The mouth is a first critical interface where most potentially harmful substances or pathogens contact the host environment. Adaptive and innate immune defense mechanisms are established there to inactivate or eliminate pathogenic microbes that traverse the oral environment on the way to their target organs and tissues. Protein and glycoprotein components of saliva play a particularly important role in modulating the oral microbiota and helping with the clearance of pathogens. It has long been acknowledged that glycobiological and glycoimmunological aspects play a pivotal role in oral host-microbe, microbe-host, and microbe-microbe interactions in the mouth. In this review, we aim to delineate how glycan-mediated host defense mechanisms in the oral cavity support human health. We will describe the role of glycans attached to large molecular size salivary glycoproteins which act as a first line of primordial host defense in the human mouth. We will further discuss how glycan recognition contributes to both colonization and clearance of oral microbes.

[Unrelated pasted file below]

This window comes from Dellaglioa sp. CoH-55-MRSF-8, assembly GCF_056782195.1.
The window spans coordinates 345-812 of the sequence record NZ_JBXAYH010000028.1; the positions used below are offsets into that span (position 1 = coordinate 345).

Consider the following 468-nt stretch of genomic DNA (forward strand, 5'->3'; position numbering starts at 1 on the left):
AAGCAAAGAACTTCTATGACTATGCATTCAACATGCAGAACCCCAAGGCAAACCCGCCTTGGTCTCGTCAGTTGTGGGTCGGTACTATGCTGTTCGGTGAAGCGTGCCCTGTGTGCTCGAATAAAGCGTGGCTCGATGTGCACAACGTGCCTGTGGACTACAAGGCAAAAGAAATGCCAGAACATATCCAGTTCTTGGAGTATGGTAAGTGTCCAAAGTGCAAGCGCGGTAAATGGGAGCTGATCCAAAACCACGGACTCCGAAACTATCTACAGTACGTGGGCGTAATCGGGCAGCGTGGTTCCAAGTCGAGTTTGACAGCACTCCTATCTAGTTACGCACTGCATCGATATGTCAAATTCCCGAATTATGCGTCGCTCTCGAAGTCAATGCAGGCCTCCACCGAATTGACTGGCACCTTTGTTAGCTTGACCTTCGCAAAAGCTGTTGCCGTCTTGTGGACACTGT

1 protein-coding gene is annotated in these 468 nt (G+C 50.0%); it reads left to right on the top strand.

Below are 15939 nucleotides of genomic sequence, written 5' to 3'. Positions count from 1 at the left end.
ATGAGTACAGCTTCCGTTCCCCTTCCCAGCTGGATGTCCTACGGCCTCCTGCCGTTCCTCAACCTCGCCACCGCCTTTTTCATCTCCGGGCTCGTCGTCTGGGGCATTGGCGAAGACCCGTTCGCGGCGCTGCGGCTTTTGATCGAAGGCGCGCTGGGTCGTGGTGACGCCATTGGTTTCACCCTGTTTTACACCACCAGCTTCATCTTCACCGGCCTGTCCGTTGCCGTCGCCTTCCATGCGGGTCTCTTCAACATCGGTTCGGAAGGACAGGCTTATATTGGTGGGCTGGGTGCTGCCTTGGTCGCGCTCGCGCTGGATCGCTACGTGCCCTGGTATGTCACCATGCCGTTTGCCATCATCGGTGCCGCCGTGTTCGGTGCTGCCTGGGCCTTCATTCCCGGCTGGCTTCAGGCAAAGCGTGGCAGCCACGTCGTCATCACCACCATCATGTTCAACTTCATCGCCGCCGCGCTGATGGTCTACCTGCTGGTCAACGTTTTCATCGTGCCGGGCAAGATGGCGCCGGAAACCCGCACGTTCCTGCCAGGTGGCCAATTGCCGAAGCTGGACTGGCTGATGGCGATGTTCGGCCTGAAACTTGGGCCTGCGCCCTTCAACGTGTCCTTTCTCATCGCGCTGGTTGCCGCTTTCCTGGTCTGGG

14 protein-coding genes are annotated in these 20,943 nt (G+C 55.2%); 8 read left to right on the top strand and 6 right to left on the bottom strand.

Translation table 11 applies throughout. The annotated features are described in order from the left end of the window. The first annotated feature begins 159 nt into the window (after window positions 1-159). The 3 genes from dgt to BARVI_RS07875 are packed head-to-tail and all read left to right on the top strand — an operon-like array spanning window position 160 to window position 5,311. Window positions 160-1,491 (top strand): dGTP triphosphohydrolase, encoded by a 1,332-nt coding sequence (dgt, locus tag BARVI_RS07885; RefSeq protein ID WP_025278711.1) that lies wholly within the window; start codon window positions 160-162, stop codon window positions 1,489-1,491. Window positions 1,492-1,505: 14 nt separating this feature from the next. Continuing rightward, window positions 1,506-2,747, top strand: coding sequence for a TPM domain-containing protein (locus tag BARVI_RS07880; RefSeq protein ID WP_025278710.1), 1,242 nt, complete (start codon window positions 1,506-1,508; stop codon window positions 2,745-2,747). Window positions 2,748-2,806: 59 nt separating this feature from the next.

Keywords: Evolution; Glycans; Glycobiology; Host defense; Microbial adhesins; Microbiology; Mucins; Oral biology; Saliva; Salivary proteins.
Copyright © 2018 The Authors. Published by Elsevier Inc. All rights reserved.